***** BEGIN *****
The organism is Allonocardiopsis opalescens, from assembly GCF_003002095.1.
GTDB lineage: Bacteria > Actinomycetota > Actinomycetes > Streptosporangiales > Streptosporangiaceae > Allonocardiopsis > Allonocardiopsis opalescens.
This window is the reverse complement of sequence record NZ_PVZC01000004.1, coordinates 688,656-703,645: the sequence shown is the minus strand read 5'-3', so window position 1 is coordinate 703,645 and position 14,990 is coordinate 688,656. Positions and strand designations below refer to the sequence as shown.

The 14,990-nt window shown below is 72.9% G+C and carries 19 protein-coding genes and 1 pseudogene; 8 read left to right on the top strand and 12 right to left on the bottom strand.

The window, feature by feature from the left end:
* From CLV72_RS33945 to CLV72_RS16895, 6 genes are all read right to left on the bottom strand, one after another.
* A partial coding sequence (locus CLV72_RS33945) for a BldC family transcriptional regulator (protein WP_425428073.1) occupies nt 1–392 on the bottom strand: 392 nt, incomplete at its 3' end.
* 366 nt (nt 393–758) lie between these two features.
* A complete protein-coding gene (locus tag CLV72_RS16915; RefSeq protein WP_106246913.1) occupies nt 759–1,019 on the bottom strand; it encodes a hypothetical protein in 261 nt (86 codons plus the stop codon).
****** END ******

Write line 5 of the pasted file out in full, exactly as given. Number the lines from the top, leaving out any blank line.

The window, feature by feature from the left end: